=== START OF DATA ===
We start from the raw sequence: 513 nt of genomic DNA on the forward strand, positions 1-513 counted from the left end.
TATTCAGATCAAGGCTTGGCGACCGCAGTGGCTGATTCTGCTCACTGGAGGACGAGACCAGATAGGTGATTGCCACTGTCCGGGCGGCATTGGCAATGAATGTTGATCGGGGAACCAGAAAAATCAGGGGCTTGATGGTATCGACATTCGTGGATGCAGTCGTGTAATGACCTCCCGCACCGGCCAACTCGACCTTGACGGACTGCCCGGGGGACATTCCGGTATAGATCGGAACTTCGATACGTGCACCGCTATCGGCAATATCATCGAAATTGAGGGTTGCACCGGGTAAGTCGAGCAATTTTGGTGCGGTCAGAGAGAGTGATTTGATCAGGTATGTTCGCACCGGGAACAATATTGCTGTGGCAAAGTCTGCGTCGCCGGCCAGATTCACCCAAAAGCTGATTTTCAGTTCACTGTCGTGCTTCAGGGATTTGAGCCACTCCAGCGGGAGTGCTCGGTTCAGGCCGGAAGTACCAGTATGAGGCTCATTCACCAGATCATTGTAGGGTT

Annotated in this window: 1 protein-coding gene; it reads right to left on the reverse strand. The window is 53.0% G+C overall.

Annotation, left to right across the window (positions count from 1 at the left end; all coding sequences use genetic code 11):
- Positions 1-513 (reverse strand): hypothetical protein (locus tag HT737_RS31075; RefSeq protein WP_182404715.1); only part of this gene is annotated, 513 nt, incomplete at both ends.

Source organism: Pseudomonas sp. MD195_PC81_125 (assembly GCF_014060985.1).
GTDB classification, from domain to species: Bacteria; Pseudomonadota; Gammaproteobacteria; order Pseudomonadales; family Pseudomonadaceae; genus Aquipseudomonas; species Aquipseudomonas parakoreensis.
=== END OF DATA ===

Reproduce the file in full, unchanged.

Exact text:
We start from the raw sequence: 513 nt of genomic DNA on the forward strand, positions 1-513 counted from the left end.
TATTCAGATCAAGGCTTGGCGACCGCAGTGGCTGATTCTGCTCACTGGAGGACGAGACCAGATAGGTGATTGCCACTGTCCGGGCGGCATTGGCAATGAATGTTGATCGGGGAACCAGAAAAATCAGGGGCTTGATGGTATCGACATTCGTGGATGCAGTCGTGTAATGACCTCCCGCACCGGCCAACTCGACCTTGACGGACTGCCCGGGGGACATTCCGGTATAGATCGGAACTTCGATACGTGCACCGCTATCGGCAATATCATCGAAATTGAGGGTTGCACCGGGTAAGTCGAGCAATTTTGGTGCGGTCAGAGAGAGTGATTTGATCAGGTATGTTCGCACCGGGAACAATATTGCTGTGGCAAAGTCTGCGTCGCCGGCCAGATTCACCCAAAAGCTGATTTTCAGTTCACTGTCGTGCTTCAGGGATTTGAGCCACTCCAGCGGGAGTGCTCGGTTCAGGCCGGAAGTACCAGTATGAGGCTCATTCACCAGATCATTGTAGGGTT

Annotated in this window: 1 protein-coding gene; it reads right to left on the reverse strand. The window is 53.0% G+C overall.

Annotation, left to right across the window (positions count from 1 at the left end; all coding sequences use genetic code 11):
- Positions 1-513 (reverse strand): hypothetical protein (locus tag HT737_RS31075; RefSeq protein WP_182404715.1); only part of this gene is annotated, 513 nt, incomplete at both ends.

Source organism: Pseudomonas sp. MD195_PC81_125 (assembly GCF_014060985.1).
GTDB classification, from domain to species: Bacteria; Pseudomonadota; Gammaproteobacteria; order Pseudomonadales; family Pseudomonadaceae; genus Aquipseudomonas; species Aquipseudomonas parakoreensis.